Traffic noise can be silent killer
Even when you don’t notice it anymore, the presence of noise can make you sick. Noise nuisance is an underestimated problem. Some people are so used to the noise in their surroundings that they don’t even hear it anymore.
According to the most recent measurements from 2016, more than 142.000 inhabitants of the Antwerp agglomeration are exposed to an average noise level of more than 55 decibels. More than 45.000 even have to stand more than 70 decibels. That noise is almost exclusively produced by road traffic; only part of it is caused by trains. Noise reports show that the situation is not better in other Belgian cities, like Ghent or Brussels.
But similar noise levels are not exceptional outside city centers either, which means that hundreds of thousands of Flemish citizens are exposed to harmful noise nuisance. And harmful the noise is. According to the standards of the World Health Organization, noise is ‘too’ loud when it exceeds an average of 53 decibels per 24 hours. That’s a healthy limit.
Other European cities struggle with the same problem. In Paris, for instance, a study showed that people living in and around the French capital were getting sick more rapidly than other French citizens due to noise pollution.
A higher noise level immediately makes the human body react: your blood pressure rises, the body produces more adrenaline and stress hormones, and your heart rate accelerates. People living and sleeping in a noisy environment have an increased risk for cardiovascular diseases or a heart attack. And even those who say they’re “used to the noise” and who don’t seem to bother cannot escape from the health risks.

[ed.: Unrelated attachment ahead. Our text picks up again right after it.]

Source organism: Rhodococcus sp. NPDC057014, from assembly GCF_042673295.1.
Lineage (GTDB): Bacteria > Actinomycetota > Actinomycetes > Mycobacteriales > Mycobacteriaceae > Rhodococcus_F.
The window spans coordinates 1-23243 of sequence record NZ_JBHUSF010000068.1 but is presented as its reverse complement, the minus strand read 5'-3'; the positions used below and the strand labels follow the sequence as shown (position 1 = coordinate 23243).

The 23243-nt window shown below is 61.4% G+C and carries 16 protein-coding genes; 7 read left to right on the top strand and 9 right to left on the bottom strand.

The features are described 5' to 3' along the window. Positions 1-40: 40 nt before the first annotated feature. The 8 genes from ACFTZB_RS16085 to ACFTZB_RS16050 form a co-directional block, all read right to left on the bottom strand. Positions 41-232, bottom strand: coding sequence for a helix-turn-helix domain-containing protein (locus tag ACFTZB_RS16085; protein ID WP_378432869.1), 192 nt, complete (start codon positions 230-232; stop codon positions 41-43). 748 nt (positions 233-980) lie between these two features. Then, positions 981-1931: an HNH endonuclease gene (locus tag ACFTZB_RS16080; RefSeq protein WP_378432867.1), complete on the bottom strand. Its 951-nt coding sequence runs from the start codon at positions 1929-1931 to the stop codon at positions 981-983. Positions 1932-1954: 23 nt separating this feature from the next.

“Our body acts like a sensor, capturing all external influences, even when we don’t see or hear them consciously,” says Bart Vinck professor audiology et the University of Ghent. “Most harmful hearing problems are even caused by tones that we cannot hear.” And he refers to the noises with a frequency of 20 hertz, produced by road traffic. “They have an immediate impact on the heart, veins, and even lungs.
So, whether or not we notice the noise, the hidden effects are just as bad, and not only during the day but also by night. “On top of that, you have to take into account the consequences of a disturbed night’s sleep, fatigue, stress, loss of concentration, a weakened resistance, and, in the long term, the risk for diabetes. That is why the WHO’s standards for noise are more severe for nocturnal noise.
The ‘extra auditive’ consequences of noise, however, are seriously underestimated, according to Vinck. “The criteria we use to measure noise are usually based on decibels, but they don’t take into account the frequency of noise and the number of vibrations, and that has to change. People should be better protected against vibrations.”